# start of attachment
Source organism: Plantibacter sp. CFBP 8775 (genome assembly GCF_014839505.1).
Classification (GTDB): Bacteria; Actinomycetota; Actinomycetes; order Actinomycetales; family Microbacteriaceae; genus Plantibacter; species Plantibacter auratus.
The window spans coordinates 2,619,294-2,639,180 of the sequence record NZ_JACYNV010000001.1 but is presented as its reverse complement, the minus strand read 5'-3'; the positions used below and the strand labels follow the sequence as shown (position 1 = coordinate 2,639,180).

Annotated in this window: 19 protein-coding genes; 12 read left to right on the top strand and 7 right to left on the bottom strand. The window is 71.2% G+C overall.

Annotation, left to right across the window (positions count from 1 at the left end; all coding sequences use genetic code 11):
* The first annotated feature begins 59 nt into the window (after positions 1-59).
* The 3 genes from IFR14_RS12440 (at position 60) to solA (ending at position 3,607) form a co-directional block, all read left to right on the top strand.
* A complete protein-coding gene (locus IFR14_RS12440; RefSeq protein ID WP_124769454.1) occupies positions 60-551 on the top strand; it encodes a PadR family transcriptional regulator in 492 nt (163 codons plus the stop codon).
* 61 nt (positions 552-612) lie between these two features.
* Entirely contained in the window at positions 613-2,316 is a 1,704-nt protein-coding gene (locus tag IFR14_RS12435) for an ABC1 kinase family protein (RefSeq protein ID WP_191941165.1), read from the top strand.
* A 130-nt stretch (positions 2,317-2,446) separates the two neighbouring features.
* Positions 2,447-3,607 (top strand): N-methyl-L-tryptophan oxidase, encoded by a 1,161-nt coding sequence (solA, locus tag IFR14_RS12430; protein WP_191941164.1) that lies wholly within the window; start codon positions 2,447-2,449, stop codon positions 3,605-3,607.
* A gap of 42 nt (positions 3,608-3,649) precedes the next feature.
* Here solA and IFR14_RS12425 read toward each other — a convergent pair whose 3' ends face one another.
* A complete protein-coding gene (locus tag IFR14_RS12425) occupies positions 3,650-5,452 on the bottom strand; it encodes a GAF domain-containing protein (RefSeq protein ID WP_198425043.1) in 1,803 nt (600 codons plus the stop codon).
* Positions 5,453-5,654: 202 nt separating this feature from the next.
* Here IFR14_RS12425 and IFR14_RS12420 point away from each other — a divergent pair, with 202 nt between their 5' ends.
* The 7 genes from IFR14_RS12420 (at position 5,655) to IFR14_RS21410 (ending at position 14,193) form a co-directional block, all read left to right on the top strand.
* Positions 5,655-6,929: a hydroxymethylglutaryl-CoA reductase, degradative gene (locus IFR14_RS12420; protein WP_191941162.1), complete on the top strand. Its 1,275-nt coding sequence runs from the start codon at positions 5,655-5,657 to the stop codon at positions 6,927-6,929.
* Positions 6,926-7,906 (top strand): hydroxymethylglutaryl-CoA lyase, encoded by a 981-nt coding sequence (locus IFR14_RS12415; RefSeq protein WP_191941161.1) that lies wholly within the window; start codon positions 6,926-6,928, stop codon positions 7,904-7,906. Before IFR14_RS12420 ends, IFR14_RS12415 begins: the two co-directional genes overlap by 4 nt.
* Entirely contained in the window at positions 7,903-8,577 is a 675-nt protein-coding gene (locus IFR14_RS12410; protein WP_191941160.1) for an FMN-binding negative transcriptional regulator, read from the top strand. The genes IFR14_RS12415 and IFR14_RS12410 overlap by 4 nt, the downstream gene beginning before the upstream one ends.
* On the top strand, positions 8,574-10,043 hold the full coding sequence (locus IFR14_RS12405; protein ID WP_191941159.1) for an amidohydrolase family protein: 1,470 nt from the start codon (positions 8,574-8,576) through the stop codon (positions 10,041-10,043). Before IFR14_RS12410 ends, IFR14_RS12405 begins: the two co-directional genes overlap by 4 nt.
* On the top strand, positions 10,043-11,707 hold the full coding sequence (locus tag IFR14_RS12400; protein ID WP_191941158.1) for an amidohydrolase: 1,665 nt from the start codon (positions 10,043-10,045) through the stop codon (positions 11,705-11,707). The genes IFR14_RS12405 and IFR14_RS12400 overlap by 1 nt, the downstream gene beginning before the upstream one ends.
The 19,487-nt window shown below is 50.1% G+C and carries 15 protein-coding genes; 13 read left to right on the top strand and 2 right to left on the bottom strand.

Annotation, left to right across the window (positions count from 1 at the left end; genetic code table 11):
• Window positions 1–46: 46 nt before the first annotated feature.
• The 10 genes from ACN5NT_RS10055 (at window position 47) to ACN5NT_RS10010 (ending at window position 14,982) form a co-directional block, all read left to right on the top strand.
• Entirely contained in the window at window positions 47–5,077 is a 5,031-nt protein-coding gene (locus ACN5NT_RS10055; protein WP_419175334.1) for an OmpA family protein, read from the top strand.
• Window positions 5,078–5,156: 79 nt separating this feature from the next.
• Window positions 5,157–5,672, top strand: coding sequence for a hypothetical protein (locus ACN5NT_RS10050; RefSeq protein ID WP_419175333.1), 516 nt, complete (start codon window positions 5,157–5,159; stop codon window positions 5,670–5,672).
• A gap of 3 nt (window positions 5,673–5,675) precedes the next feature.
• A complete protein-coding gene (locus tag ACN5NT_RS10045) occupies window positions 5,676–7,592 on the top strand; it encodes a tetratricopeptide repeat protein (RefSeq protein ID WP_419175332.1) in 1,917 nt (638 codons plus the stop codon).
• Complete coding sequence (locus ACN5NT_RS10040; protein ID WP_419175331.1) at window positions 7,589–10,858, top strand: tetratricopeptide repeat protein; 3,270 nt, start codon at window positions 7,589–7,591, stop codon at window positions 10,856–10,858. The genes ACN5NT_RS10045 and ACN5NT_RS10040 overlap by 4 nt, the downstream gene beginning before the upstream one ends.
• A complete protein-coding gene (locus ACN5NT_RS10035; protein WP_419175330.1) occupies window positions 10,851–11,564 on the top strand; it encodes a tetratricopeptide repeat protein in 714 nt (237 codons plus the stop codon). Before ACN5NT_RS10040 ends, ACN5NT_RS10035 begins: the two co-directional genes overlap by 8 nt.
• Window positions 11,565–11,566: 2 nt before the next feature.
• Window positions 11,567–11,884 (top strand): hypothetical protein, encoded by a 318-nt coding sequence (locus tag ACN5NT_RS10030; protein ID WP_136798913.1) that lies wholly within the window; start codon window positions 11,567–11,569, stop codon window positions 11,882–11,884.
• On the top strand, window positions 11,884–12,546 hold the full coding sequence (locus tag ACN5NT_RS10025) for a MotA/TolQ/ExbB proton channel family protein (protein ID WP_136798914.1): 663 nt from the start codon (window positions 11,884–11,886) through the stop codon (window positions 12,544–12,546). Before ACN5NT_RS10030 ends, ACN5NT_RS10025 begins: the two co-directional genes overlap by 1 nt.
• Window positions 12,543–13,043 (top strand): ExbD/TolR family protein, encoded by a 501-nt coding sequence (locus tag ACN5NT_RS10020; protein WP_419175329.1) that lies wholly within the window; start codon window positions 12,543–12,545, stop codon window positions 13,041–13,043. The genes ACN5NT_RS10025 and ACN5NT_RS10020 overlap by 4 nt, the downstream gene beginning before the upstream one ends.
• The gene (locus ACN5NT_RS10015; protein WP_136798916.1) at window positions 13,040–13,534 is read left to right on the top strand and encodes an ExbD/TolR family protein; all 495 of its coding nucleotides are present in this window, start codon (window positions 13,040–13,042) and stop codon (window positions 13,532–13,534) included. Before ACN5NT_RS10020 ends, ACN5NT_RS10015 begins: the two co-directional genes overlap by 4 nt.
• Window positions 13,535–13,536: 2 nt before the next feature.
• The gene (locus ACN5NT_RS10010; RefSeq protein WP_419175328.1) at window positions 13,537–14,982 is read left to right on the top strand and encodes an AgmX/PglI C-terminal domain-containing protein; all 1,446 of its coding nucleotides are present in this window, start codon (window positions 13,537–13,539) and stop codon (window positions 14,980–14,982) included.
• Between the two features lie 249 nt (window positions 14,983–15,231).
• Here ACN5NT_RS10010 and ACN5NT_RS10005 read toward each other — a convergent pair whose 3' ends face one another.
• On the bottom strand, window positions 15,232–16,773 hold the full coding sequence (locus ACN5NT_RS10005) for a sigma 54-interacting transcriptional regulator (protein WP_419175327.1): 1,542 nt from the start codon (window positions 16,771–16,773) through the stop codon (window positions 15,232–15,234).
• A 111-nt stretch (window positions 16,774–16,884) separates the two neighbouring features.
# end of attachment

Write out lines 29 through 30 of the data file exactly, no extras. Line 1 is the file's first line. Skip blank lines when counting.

• Window positions 5,078–5,156: 79 nt separating this feature from the next.
• Window positions 5,157–5,672, top strand: coding sequence for a hypothetical protein (locus ACN5NT_RS10050; RefSeq protein ID WP_419175333.1), 516 nt, complete (start codon window positions 5,157–5,159; stop codon window positions 5,670–5,672).